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GERD in Babies & Children
20 February 2017

GERD in Babies & Children

Babies spit up a lot, most even several times a day. It typically occurs just after feedings, but sometimes it seems to happen with no warning. That's normal, right? This is due to reflux, which most babies outgrow by the age of one.

However, it can sometimes persist into childhood. It's important to notice when normal spitting up becomes excessive vomiting. When vomiting and other abnormal symptoms, such as throat pain and breathing problems, arise, it may be due to Gastroesophageal Reflux Disease (or GERD).

Symptoms

The most common symptoms of GERD in children and babies include:

-frequent vomiting
-a persisting cough
-trouble eating/gagging
-crying during/after a feeding
-heartburn, gas, or belly pain

How to Treat At Home

Minor cases of reflux can be treated with simple home remedies, such as giving smaller, more frequent meals and keeping the body in an upright position during feeding. Mothers are also advised to thicken milk/formula with cereal and burp their babies more frequently. Children with upset tummies should avoid drinking cow's milk and consuming dairy products until they feel better, as well. More often than not, these simple changes will provide noticeable differences in relieving symptoms.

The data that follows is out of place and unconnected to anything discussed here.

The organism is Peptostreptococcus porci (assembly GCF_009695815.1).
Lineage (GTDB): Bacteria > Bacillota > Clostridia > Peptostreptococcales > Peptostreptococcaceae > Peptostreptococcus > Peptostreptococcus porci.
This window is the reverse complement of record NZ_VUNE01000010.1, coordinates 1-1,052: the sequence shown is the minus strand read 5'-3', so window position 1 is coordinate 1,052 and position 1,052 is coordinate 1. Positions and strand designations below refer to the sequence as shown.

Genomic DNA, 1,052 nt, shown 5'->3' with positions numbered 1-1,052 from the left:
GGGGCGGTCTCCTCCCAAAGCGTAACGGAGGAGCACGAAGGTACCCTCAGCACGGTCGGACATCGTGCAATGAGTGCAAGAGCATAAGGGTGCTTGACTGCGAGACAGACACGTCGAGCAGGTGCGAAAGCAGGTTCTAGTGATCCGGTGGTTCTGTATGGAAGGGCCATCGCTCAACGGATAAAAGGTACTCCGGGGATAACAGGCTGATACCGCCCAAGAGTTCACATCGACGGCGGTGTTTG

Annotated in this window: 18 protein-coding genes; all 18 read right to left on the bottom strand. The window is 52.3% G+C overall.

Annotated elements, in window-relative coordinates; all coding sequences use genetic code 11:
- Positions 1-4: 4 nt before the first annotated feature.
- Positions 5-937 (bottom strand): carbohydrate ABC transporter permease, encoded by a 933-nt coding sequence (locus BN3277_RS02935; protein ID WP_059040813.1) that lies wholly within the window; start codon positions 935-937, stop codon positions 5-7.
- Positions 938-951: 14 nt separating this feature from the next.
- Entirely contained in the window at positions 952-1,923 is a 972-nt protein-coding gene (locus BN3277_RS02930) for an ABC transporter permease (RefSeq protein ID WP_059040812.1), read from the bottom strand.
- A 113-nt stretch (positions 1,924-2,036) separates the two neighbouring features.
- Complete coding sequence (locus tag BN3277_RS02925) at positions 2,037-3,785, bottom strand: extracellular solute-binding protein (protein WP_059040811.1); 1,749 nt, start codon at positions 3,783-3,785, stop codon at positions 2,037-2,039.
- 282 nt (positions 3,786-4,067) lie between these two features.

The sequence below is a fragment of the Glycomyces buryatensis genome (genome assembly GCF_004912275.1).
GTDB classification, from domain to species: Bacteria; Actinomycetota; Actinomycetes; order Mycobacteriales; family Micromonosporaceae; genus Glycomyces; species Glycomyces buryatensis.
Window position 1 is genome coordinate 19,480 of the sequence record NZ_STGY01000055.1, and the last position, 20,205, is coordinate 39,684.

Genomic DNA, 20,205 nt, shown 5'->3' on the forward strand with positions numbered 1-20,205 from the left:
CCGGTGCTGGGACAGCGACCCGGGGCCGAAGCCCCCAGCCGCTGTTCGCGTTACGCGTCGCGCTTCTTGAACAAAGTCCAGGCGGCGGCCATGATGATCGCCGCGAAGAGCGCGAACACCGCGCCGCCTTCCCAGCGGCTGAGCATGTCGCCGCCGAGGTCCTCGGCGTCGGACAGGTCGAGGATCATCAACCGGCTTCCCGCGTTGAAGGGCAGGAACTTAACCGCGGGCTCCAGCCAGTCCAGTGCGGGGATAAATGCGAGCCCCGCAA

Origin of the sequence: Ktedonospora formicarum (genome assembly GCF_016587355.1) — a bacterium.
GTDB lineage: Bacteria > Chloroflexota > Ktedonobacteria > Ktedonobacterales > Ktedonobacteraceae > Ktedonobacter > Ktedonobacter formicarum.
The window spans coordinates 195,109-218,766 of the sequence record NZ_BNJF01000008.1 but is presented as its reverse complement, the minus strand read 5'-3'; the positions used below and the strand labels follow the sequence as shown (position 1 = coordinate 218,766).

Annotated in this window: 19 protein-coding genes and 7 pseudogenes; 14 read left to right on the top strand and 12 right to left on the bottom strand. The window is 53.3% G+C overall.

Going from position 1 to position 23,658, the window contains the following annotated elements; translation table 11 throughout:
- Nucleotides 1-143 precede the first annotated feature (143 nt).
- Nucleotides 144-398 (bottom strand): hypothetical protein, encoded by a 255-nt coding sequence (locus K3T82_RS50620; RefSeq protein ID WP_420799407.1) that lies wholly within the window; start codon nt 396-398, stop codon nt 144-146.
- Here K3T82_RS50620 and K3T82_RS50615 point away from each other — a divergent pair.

When to Go to a Doctor

Sometimes, however, a trip to the doctor may be necessary. When the GERD causes the baby or child distress and affects his/her weight gain, it's time to schedule an appointment, especially if these symptoms persist for an extended amount of time. Take note of and inform the doctor if the baby or child vomits forcefully (projectile vomiting) after eating, as this could be a sign of more serious problems. Pyloric stenosis, for example, is a condition that can lead to serious problems, such as severe dehydration and malnourishment.

We will be able to assess the severity of the GERD and provide options for how to treat it. Simple diet changes are the most common, but if that is ineffective, some tests may be required for further information. T

he results of these tests may indicate the necessity for prescription medications such as antacids or acid blockers. If the problems persist, surgery may be the answer.

If you're concerned about your child, please make an appointment with our office. Click HERE for our contact information page.

 

GERD Boise | GERD Specialist Boise | General Surgery Boise | General Surgeon Boise

Related

The content on this blog is not intended to be a substitute for professional medical advice, diagnosis, or treatment. Always seek the advice of qualified health providers with questions you may have regarding medical conditions.


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